Wrapped cryptocurrencies like WBTC make it possible to use crypto assets like Bitcoin on different blockchains. Crypto asset holders can use this interoperability feature to engage in decentralized finance apps. As a result of increased involvement in decentralized apps, smart contract platforms’ liquidity will improve. Read on to know more about WBTC and other wrapped cryptocurrencies.
What is WBTC?
Wrapped Bitcoin is an Ethereum-based ERC-20 token that symbolizes Bitcoin (BTC). WBTC’s connectivity with Ethereum wallets, dapps, and smart contracts is a significant benefit. 1 Bitcoin can be changed to 1 Wrapped Bitcoin through a WBTC partner, and vice versa. The wrapped token was created to allow Bitcoin users to engage in Ethereum-based decentralized finance (DeFi) apps.
The BTC that underpins WBTC is publicly verifiable thanks to a “proof of reserve” system that validates the 1:1 relationship between produced tokens and Bitcoin held by custodians. The WBTC DAO, which now has over 30 members, is responsible for the upkeep of WBTC. BitGo, Ren, and Kyber were the initial founders.
BitGo Inc, Kyber Network, and Renda were the first to design the wrapped bitcoin protocol (formerly Republic Protocol). The wBTC whitepaper was posted on January 24, 2019, and the token was launched on January 31, 2019, with eight businesses supporting bitcoin-to-wBTC transactions. Following that, more merchants joined.
A decentralized autonomous organization oversees the wBTC protocol (DAO). The wBTC DAO has 17 members as of this writing, representing interests from all throughout the DeFi ecosystem. Members of the Wrapped Bitcoin DAO each have a key to the system’s multi-signature wallet. Members may use these keys to vote on whether to add or delete members, as well as make modifications to the smart contracts that underpin the system.
On the Ethereum and Bitcoin blockchains, the public may watch the minting and burning of wBTC. BitGo analyzes the system on a regular basis and starts a proof of reserve transaction on the Bitcoin blockchain, which allows users to verify the validity of bitcoin reserves. The creation and deployment of wBTC shows that Bitcoin and Ethereum interoperability is facilitating DeFi’s growth and has the potential to bring value to consumers in the fast developing crypto ecosystem.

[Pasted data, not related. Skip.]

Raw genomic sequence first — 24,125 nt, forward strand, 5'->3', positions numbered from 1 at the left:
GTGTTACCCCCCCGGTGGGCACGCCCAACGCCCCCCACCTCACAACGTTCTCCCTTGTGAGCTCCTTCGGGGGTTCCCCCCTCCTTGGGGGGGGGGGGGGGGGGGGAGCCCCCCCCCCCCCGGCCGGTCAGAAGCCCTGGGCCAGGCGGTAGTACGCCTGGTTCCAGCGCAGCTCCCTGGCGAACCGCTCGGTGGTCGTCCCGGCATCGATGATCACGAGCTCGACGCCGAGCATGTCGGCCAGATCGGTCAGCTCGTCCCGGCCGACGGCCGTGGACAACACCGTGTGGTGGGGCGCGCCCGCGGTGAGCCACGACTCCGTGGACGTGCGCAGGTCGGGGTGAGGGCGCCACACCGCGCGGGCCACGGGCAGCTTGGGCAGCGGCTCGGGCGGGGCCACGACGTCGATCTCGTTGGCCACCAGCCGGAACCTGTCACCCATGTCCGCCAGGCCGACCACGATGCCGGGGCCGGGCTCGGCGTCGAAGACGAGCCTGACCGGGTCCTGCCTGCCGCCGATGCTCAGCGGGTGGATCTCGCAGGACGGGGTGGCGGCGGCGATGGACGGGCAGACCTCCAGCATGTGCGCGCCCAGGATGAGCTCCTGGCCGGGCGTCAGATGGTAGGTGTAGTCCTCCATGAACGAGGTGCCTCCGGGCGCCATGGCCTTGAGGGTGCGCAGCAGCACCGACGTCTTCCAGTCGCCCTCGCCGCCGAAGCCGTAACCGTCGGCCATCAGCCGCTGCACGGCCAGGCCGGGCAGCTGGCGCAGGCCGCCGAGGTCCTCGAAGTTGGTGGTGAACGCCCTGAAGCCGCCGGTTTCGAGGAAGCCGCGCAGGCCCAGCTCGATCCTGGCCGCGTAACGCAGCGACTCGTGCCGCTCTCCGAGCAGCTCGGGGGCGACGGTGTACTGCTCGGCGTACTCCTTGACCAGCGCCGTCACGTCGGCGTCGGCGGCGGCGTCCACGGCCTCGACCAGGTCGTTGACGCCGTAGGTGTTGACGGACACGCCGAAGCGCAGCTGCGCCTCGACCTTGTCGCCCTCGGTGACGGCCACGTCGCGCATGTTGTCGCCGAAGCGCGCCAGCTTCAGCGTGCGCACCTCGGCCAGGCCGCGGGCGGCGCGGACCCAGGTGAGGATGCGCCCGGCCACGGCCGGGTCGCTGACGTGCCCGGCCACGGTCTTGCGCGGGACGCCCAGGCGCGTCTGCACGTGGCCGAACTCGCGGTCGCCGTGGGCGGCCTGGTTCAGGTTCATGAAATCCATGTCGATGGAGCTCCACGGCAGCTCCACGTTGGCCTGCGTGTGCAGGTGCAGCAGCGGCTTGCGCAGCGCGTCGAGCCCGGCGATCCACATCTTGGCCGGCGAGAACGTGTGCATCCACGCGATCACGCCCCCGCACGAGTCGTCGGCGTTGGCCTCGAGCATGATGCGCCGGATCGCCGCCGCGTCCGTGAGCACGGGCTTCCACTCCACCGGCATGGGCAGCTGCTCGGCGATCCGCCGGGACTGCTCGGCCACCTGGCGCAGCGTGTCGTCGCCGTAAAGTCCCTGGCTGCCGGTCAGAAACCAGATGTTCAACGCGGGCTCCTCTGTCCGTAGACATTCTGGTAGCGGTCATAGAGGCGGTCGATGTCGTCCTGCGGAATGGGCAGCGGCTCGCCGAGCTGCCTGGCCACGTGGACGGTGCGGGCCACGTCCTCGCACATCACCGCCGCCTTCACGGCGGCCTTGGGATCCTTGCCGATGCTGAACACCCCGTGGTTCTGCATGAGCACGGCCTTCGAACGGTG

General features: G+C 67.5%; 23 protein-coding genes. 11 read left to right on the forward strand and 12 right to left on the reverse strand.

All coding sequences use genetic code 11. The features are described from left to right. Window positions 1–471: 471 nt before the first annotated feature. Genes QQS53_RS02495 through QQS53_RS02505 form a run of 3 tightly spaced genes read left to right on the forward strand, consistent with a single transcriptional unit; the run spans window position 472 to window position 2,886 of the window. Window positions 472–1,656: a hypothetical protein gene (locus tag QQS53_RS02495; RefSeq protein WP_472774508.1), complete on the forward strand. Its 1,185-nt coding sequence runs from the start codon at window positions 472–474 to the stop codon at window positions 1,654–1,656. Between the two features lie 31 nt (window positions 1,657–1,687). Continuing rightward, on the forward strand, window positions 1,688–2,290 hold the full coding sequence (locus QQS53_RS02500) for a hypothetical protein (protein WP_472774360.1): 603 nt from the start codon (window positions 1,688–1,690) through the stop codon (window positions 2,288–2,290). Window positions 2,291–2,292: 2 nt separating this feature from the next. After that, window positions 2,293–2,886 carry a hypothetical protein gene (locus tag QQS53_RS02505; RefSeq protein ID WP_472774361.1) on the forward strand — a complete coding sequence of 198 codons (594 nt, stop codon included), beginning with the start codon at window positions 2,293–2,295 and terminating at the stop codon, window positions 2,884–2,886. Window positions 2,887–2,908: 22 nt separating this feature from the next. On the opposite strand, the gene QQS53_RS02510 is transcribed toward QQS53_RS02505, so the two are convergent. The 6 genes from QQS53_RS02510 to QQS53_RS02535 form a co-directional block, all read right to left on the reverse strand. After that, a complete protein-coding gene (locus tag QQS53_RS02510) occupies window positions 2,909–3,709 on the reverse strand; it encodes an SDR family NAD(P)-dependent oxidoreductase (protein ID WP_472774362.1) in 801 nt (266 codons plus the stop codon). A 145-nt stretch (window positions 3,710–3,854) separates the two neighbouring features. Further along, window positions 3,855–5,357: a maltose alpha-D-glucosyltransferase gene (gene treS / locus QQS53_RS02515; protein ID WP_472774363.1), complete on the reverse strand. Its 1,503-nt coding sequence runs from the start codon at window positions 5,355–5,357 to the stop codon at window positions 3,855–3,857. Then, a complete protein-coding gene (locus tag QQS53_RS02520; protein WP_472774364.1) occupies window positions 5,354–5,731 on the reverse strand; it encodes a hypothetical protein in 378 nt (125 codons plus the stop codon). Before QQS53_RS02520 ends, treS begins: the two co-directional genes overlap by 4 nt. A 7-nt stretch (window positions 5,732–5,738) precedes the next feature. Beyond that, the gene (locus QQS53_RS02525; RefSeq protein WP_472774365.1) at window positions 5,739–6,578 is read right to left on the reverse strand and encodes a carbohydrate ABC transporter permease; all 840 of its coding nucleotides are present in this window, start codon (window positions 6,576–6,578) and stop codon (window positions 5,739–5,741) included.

How it Works
Let’s assume you’re already familiar with Bitcoin and are eager to get started with DeFi apps. But there’s a snag! Between Bitcoin and Ethereum, there isn’t much of a cryptocurrency bridge. Wrapped BTC contributes to the solution of this problem by providing much-needed liquidity to DeFi protocols.
Wrapped Bitcoin is an ERC-20 token that is backed by Bitcoin in a 1:1 ratio. They might be compared to stablecoins in certain aspects, even if Bitcoin isn’t usually extremely stable.
When Bitcoin is wrapped, the BitGo Trust stores the cryptocurrency in a reserve. The quantity of WBTC in circulation has been made public, along with verification that Bitcoin, the underlying asset, is being securely held in custody, in order to be totally transparent (something that previous stablecoins have difficulty with).
WBTC may be stored (and unloaded) in wallets like those offered by CoinList.
- Traders: Transferring bitcoin in wBTC form between exchanges is substantially quicker than converting bitcoin to other DeFi-supported tokens. As a consequence, traders will find it simple to engage in DeFi protocols. As the types of collateral and trade volume rise, this also enhances liquidity in DeFi protocols.
- Institutions: It might be difficult to manage several cryptocurrencies across different nodes and transaction types. So, using the ERC-20 token wBTC, just one Ethereum node is needed, streamlining transaction operations.
- Decentralized Applications: DeFi applications may now use bitcoin payments via smart contracts for lending, fund management, prediction markets, and token sales, among other things.